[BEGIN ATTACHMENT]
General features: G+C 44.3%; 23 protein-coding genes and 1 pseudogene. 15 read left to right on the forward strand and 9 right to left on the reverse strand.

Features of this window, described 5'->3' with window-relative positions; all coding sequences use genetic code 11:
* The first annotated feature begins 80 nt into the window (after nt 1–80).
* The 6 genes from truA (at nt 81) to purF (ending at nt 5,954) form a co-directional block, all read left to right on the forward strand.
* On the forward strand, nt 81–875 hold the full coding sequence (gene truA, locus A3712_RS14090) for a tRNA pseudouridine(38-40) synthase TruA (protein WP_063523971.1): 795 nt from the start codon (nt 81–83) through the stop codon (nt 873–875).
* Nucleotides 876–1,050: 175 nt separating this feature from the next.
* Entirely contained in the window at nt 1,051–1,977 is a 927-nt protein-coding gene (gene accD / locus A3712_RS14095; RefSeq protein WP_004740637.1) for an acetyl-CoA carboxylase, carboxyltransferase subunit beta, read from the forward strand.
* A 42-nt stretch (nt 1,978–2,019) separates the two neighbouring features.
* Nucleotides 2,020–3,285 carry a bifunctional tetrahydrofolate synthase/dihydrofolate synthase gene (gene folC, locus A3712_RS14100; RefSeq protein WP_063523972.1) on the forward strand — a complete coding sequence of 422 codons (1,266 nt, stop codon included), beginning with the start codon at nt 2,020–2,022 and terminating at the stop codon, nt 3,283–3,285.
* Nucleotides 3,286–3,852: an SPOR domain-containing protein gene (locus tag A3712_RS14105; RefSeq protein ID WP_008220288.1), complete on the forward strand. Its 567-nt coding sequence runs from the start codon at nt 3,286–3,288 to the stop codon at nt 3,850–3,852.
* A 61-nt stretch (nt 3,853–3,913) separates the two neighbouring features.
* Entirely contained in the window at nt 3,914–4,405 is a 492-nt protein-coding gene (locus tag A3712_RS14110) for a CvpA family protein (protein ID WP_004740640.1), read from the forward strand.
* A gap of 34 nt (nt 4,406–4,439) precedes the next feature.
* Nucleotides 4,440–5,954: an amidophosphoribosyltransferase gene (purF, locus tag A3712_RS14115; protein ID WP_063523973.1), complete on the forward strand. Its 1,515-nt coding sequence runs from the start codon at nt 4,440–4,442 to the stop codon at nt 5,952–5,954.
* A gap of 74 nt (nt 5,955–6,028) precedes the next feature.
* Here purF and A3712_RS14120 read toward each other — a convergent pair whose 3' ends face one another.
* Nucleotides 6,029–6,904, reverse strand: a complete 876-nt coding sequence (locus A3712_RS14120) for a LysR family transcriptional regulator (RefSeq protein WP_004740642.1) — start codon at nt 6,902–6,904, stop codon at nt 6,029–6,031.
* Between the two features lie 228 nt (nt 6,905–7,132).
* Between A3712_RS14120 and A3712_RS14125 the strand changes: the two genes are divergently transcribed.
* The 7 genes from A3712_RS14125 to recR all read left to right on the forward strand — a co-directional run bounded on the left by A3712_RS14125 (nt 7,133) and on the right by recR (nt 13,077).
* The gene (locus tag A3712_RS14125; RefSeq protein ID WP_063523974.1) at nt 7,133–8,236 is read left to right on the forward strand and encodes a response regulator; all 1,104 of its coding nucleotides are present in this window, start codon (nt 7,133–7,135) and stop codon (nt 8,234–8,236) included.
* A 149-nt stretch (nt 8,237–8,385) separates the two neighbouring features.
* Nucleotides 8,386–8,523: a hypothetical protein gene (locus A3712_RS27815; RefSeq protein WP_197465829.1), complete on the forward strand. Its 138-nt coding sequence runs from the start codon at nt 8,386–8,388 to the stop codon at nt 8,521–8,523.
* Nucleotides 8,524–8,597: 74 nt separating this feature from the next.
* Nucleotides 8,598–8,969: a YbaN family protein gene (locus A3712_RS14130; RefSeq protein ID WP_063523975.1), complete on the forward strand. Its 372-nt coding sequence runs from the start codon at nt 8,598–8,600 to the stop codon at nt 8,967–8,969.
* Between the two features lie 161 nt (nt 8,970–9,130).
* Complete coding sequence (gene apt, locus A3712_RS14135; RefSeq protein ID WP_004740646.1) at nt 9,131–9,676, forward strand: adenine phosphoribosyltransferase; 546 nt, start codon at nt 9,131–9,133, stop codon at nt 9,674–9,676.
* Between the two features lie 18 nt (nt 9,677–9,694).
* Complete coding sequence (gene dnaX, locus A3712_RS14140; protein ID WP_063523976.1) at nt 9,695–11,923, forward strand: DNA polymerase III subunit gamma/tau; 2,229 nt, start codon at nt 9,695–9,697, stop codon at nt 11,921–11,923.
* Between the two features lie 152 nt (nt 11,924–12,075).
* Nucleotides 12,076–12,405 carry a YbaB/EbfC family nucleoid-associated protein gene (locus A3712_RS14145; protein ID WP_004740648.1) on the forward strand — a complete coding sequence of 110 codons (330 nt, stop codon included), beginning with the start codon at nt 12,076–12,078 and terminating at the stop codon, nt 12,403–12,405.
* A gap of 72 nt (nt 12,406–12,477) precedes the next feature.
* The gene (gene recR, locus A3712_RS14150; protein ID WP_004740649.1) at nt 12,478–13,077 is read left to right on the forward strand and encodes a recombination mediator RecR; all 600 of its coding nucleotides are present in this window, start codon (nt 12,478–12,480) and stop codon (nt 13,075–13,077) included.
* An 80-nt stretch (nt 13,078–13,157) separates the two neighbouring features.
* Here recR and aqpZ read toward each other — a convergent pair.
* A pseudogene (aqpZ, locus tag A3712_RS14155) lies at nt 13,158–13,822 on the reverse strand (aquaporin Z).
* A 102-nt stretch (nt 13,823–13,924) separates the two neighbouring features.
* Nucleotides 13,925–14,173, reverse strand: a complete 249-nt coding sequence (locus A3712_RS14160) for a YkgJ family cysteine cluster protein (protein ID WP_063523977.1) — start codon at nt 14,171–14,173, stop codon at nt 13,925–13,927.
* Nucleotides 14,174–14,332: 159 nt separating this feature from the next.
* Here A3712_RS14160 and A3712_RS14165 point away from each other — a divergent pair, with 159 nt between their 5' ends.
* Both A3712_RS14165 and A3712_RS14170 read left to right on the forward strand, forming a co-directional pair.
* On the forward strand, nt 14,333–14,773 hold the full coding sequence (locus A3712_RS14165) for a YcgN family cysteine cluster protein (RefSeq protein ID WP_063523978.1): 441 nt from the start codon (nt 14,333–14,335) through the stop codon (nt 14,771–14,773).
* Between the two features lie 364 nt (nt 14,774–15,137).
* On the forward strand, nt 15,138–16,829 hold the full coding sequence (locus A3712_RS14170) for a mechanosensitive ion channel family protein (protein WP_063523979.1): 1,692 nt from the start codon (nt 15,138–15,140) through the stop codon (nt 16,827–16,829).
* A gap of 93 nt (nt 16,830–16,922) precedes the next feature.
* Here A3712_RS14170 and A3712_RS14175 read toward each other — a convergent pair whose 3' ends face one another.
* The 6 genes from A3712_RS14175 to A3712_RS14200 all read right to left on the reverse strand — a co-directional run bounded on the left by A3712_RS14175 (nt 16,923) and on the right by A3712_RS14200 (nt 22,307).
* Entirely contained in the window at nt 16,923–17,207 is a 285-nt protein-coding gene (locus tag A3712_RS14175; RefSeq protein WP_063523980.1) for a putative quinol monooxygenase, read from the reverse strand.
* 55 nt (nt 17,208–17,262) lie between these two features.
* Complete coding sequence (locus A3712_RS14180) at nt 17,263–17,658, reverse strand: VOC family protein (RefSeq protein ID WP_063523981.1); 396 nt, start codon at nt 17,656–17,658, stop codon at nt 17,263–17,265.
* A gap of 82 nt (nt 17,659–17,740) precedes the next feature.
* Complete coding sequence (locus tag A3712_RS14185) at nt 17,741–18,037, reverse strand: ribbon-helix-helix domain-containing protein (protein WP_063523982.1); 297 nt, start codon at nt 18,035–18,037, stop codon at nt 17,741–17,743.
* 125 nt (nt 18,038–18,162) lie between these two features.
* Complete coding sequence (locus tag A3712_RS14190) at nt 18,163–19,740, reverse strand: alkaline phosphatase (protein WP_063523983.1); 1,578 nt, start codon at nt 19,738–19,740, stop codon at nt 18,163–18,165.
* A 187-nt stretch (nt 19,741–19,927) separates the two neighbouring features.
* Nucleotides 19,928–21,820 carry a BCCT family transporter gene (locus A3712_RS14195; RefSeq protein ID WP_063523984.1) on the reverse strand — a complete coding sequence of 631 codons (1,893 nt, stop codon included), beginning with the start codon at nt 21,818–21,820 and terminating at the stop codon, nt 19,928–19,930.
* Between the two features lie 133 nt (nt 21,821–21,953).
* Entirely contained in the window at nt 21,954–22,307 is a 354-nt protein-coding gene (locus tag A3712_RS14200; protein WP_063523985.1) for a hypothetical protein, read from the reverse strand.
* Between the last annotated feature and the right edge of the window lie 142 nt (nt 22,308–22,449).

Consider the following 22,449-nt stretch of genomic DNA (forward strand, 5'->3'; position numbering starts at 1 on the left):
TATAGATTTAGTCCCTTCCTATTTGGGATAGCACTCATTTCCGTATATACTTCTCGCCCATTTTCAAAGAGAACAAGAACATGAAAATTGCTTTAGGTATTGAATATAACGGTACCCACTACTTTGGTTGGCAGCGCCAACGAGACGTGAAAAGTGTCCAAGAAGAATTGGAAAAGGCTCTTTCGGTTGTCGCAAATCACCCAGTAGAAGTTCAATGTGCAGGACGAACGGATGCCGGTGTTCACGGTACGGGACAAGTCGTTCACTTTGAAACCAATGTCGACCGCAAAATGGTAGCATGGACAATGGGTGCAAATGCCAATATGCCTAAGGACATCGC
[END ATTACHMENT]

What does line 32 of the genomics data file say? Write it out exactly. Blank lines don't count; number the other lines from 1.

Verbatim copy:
* A gap of 72 nt (nt 12,406–12,477) precedes the next feature.